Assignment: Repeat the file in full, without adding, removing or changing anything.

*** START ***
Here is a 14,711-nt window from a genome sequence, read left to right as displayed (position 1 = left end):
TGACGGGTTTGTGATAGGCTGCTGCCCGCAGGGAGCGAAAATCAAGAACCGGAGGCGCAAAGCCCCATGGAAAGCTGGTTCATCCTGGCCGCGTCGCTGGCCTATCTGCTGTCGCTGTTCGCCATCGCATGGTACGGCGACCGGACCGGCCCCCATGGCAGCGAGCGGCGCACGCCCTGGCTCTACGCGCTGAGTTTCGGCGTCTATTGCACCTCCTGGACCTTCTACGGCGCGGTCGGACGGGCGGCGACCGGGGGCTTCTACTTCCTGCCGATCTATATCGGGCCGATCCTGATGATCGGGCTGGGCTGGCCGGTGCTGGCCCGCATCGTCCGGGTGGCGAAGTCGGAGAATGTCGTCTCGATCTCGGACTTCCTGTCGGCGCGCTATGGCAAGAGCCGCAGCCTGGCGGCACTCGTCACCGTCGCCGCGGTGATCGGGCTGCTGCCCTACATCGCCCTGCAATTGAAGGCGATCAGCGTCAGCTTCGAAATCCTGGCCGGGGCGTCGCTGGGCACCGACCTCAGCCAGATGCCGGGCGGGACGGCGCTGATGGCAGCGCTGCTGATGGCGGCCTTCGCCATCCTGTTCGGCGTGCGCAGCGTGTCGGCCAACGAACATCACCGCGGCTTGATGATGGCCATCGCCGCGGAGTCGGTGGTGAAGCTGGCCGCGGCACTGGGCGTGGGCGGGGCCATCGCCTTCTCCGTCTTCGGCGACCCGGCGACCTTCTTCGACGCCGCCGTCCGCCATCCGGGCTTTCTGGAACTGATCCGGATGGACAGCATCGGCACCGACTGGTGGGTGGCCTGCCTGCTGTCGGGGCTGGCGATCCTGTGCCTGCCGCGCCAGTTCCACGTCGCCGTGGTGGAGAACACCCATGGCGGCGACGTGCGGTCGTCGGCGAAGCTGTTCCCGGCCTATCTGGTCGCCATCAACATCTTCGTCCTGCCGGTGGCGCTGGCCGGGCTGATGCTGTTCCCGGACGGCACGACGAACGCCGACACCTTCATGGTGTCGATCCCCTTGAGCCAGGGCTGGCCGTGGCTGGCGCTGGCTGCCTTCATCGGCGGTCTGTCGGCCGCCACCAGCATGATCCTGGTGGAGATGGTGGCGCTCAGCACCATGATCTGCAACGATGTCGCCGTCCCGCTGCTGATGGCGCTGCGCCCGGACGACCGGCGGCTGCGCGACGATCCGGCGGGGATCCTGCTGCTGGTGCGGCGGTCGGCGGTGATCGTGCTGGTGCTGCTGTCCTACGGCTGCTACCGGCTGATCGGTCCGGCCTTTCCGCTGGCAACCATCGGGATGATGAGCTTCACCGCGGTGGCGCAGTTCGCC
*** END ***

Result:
Here is a 14,711-nt window from a genome sequence, read left to right as displayed (position 1 = left end):
TGACGGGTTTGTGATAGGCTGCTGCCCGCAGGGAGCGAAAATCAAGAACCGGAGGCGCAAAGCCCCATGGAAAGCTGGTTCATCCTGGCCGCGTCGCTGGCCTATCTGCTGTCGCTGTTCGCCATCGCATGGTACGGCGACCGGACCGGCCCCCATGGCAGCGAGCGGCGCACGCCCTGGCTCTACGCGCTGAGTTTCGGCGTCTATTGCACCTCCTGGACCTTCTACGGCGCGGTCGGACGGGCGGCGACCGGGGGCTTCTACTTCCTGCCGATCTATATCGGGCCGATCCTGATGATCGGGCTGGGCTGGCCGGTGCTGGCCCGCATCGTCCGGGTGGCGAAGTCGGAGAATGTCGTCTCGATCTCGGACTTCCTGTCGGCGCGCTATGGCAAGAGCCGCAGCCTGGCGGCACTCGTCACCGTCGCCGCGGTGATCGGGCTGCTGCCCTACATCGCCCTGCAATTGAAGGCGATCAGCGTCAGCTTCGAAATCCTGGCCGGGGCGTCGCTGGGCACCGACCTCAGCCAGATGCCGGGCGGGACGGCGCTGATGGCAGCGCTGCTGATGGCGGCCTTCGCCATCCTGTTCGGCGTGCGCAGCGTGTCGGCCAACGAACATCACCGCGGCTTGATGATGGCCATCGCCGCGGAGTCGGTGGTGAAGCTGGCCGCGGCACTGGGCGTGGGCGGGGCCATCGCCTTCTCCGTCTTCGGCGACCCGGCGACCTTCTTCGACGCCGCCGTCCGCCATCCGGGCTTTCTGGAACTGATCCGGATGGACAGCATCGGCACCGACTGGTGGGTGGCCTGCCTGCTGTCGGGGCTGGCGATCCTGTGCCTGCCGCGCCAGTTCCACGTCGCCGTGGTGGAGAACACCCATGGCGGCGACGTGCGGTCGTCGGCGAAGCTGTTCCCGGCCTATCTGGTCGCCATCAACATCTTCGTCCTGCCGGTGGCGCTGGCCGGGCTGATGCTGTTCCCGGACGGCACGACGAACGCCGACACCTTCATGGTGTCGATCCCCTTGAGCCAGGGCTGGCCGTGGCTGGCGCTGGCTGCCTTCATCGGCGGTCTGTCGGCCGCCACCAGCATGATCCTGGTGGAGATGGTGGCGCTCAGCACCATGATCTGCAACGATGTCGCCGTCCCGCTGCTGATGGCGCTGCGCCCGGACGACCGGCGGCTGCGCGACGATCCGGCGGGGATCCTGCTGCTGGTGCGGCGGTCGGCGGTGATCGTGCTGGTGCTGCTGTCCTACGGCTGCTACCGGCTGATCGGTCCGGCCTTTCCGCTGGCAACCATCGGGATGATGAGCTTCACCGCGGTGGCGCAGTTCGCC